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Why binging on Netlfix could cost you

Talking Numbers

Netflix subscribers in the US stayed indoors this Presidents Day weekend to indulge in a show about the dark side of Washington.

According to data from Procera Networks, roughly one in every six Netflix user watched at least one episode of the news season of "House of Cards". The drama following the ruthless machinations of Majority Whip Frank Underwood (played by Kevin Spacey) is one of the network's most popular original programs.

But while viewers may be binging on "House of Cards", legendary investor Carl Icahn is purging his portfolio of Netflix shares. In late October, the billionaire fund manager reduced his stake from 5.5 million shares down to a little less than 2.7 million shares. He remains one of the top owners of the Netflix, with control of 4.5% of the company.

It's estimated that Icahn made $826 million in the shares he sold – quadrupling his money at that point – though his remaining shares are up an additional 35% since his October sale. 

So, did Icahn make the right move?

Portfolio manager John Stephenson of First Asset Investment Management believes Icahn made the correct decision.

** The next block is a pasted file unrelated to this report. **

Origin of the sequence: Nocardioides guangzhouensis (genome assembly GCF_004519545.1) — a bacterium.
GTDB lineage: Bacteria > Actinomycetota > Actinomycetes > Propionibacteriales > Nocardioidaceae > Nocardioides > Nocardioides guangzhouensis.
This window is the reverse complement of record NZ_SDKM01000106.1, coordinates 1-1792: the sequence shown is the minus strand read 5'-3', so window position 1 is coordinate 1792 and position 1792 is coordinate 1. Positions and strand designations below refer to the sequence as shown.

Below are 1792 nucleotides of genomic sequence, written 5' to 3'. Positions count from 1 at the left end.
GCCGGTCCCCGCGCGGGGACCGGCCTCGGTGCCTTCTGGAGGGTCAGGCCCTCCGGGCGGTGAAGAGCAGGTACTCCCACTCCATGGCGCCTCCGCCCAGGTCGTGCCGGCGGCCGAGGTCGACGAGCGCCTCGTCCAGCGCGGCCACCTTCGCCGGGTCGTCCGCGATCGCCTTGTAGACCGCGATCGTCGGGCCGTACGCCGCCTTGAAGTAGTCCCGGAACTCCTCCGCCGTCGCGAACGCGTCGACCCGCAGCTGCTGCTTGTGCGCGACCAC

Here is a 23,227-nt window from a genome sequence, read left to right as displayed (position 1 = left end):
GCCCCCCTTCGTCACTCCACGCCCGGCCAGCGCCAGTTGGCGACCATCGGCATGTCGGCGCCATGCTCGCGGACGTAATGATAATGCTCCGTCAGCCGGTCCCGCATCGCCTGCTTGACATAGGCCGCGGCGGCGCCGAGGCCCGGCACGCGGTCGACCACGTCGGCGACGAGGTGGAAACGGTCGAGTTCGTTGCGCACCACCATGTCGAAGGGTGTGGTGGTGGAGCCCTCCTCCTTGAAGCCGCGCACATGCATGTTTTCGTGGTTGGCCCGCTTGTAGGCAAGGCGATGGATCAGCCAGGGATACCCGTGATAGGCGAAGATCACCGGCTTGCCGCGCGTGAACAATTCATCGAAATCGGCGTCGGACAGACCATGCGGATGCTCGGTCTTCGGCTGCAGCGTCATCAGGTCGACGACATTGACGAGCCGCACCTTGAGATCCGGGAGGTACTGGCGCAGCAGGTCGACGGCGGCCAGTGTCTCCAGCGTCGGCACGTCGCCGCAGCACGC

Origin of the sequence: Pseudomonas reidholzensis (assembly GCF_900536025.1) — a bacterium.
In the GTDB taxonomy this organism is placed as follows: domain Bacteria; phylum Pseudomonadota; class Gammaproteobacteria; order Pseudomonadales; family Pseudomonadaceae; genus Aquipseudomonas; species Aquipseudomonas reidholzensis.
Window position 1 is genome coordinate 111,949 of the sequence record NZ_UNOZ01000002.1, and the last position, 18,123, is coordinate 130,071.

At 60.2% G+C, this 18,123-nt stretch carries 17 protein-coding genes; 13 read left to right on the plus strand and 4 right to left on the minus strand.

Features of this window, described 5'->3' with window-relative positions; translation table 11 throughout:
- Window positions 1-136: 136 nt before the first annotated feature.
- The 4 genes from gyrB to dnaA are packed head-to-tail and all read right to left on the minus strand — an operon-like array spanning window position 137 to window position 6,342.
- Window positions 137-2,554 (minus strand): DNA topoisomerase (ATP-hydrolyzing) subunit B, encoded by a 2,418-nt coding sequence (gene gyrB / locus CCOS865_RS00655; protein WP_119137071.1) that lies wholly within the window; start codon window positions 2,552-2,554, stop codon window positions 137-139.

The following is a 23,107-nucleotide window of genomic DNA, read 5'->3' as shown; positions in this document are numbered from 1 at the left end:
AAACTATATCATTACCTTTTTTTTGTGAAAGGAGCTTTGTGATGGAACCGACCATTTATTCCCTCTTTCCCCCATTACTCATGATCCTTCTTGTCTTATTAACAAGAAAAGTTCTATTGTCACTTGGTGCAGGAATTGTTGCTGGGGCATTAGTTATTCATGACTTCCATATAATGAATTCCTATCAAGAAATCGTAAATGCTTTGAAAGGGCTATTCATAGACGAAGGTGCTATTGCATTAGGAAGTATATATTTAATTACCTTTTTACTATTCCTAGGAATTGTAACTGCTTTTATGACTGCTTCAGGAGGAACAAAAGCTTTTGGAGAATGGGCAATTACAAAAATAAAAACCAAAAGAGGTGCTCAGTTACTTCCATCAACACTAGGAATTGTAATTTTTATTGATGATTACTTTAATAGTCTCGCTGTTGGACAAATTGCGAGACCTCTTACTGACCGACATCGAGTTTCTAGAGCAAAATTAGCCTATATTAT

"It's a valuation call," says Stephenson. "I think the company is a fantastic company but I think [Icahn's] sale was a wise move. Look at it by metric: 3.2 times enterprise value-to-sales in 2015 [and] 50 times [price-to-earnings] in 2015. This is an expensive stock."

Stephenson believes Netflix's plan to go from 33 million subscribers to between 60 million and 90 million as overly ambitious, if not outright far-fetched. There are about 83.6 million broadband customers in the United States.

"For all those reasons – valuation and the fully-baked share price – you've got to just run away," says Stephenson. "I think Carl [Icahn] had the right idea."'

Jeff Tomasulo, Managing Partner of Belpointe Alternative Investments, agrees with Stephenson that Icahn made the right move and that Netflix is priced such that it can't afford one misstep.

Tomasulo notes the stock had one such tumble in 2011; the stock lost nearly 80% of its value in just five months. "What happens in these momentum stocks is that when they start to miss a little bit," says Tomauslo, "they have a really hard down move."

On a short-term basis, Tomasulo sees two support levels investors should be watching for.

"Some of the levels that I would be looking at are about $380 for some support," says Tomasulo. "And then I'm looking at a long-term trend which is around the $340. And, even with that, the stock would only drop 20% and still be an uptrend."

To see the rest of the discussion on Netflix with Stephenson on the fundamentals and Tomasulo on the technicals, watch the video above.

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